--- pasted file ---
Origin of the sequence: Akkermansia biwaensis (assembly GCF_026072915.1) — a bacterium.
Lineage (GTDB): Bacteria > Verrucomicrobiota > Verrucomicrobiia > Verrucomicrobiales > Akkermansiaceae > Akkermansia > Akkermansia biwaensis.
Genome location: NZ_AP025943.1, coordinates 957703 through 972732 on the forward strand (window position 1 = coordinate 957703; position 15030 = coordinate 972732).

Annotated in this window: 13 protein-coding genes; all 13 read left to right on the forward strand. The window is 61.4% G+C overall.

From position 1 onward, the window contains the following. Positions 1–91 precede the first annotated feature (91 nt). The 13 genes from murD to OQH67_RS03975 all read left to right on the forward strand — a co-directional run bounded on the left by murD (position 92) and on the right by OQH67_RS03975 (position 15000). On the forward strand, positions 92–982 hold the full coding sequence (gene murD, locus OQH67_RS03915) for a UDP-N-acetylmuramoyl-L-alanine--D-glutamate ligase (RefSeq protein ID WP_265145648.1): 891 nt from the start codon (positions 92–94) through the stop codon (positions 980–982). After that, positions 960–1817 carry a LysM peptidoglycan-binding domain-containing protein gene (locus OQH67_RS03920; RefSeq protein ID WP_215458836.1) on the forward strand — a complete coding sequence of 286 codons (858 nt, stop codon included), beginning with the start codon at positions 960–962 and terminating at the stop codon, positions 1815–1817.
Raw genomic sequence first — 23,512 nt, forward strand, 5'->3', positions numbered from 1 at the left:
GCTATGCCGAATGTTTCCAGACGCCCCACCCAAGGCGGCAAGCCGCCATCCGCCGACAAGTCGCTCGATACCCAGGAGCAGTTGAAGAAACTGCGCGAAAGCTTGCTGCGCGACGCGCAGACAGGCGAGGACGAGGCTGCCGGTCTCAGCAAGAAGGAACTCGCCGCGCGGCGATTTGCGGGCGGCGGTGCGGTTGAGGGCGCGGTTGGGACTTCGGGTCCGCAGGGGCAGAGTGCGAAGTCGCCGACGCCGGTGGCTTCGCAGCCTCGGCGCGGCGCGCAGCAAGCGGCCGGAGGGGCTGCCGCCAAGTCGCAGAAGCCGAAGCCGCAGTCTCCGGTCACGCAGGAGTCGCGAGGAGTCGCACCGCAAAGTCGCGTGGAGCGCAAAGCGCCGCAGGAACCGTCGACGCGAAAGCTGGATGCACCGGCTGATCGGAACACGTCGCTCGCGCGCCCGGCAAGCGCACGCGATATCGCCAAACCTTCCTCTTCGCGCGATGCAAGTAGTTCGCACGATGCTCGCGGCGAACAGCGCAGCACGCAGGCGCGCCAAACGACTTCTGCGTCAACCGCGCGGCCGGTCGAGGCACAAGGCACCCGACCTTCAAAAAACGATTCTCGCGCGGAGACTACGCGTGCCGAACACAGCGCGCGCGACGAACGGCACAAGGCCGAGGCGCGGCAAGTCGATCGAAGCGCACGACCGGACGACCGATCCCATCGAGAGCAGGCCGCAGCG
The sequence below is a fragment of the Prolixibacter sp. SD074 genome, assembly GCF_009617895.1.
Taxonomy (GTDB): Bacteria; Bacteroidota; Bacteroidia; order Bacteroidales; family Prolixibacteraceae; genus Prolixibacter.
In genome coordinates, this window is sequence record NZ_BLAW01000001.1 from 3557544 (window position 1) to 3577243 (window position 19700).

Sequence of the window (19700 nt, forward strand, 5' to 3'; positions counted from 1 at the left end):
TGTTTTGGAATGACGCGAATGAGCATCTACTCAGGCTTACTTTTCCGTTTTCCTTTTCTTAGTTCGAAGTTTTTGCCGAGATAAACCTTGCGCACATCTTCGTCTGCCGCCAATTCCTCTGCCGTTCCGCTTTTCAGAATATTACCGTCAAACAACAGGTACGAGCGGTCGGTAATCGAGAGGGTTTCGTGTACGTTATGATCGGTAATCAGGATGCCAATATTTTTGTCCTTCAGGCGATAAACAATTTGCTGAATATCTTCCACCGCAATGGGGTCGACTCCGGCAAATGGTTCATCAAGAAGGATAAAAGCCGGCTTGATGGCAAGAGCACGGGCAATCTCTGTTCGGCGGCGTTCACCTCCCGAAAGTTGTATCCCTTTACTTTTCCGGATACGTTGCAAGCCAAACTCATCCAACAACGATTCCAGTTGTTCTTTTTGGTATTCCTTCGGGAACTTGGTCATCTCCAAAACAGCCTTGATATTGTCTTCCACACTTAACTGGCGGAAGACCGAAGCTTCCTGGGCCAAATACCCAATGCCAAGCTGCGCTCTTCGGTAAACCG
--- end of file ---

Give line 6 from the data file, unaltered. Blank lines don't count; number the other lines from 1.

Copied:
Raw genomic sequence first — 23,512 nt, forward strand, 5'->3', positions numbered from 1 at the left: